ABSTRACT: Correct endoproteolytic maturation of gp160 is essential for the infectivity of human immunodeficiency virus type 1. This processing of human immunodeficiency virus-1 envelope protein, gp160, into gp120 and gp41 has been attributed to the activity of the cellular subtilisin-like proprotein convertase furin. The prototypic furin recognition cleavage site is Arg-X-Arg/Lys-Arg. Arg-Arg-Arg-Arg-Arg-Arg or longer iterations of polyarginine have been shown to be competitive inhibitors of substrate cleavage by furin. Here, we tested polyarginine for inhibition of productive human immunodeficiency virus-1-infection in T-cell lines, primary peripheral blood mononuclear cells, and macrophages. We found that polyarginine inhibited significantly human immunodeficiency virus-1 replication at concentrations that were benign to cell cultures ex vivo and mice in vivo. Using a fluorogenic assay, we demonstrated that polyarginine potently inhibited substrate-specific proteolytic cleavage by furin. Moreover, we verified that authentic processing of human immunodeficiency virus-1 gp160 synthesized in human cells from an infectious human immunodeficiency virus-1 (HIV-1) molecular clone was effectively blocked by polyarginine. Taken together, our data support that inhibitors of proteolytic processing of gp160 may be useful for combating human immunodeficiency virus-1 and that polyarginine represents a lead example of such inhibitors.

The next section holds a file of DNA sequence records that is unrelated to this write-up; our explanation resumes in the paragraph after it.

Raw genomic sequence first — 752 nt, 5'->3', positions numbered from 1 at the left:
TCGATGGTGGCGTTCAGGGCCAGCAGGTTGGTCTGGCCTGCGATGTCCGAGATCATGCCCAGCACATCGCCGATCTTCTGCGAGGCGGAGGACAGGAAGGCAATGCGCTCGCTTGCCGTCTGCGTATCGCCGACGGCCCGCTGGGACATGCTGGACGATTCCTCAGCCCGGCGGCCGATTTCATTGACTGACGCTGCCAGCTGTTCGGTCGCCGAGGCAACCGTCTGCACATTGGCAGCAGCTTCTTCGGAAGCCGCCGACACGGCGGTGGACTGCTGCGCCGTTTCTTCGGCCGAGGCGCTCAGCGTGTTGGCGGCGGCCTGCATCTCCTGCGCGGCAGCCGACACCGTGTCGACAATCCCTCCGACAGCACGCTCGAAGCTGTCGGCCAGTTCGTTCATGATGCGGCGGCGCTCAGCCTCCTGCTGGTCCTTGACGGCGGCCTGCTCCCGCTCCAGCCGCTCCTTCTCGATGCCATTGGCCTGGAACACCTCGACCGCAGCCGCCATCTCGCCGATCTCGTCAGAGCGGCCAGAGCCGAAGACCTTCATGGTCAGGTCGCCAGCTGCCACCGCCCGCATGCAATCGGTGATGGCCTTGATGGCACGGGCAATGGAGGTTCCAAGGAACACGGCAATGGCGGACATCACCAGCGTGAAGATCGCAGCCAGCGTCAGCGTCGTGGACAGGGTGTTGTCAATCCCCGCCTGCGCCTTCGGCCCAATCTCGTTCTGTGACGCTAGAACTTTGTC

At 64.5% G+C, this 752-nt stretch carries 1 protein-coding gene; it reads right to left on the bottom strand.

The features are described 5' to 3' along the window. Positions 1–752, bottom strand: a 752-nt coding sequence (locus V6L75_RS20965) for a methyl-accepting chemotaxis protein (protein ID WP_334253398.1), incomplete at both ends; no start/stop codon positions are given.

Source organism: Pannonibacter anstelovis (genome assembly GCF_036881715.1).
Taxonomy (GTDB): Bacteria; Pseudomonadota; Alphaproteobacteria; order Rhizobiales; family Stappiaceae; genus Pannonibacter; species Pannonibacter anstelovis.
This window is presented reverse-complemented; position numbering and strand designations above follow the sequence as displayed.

Journal of Biological Chemistry 12/2004; 279(47):49055-63. · 4.77 Impact Factor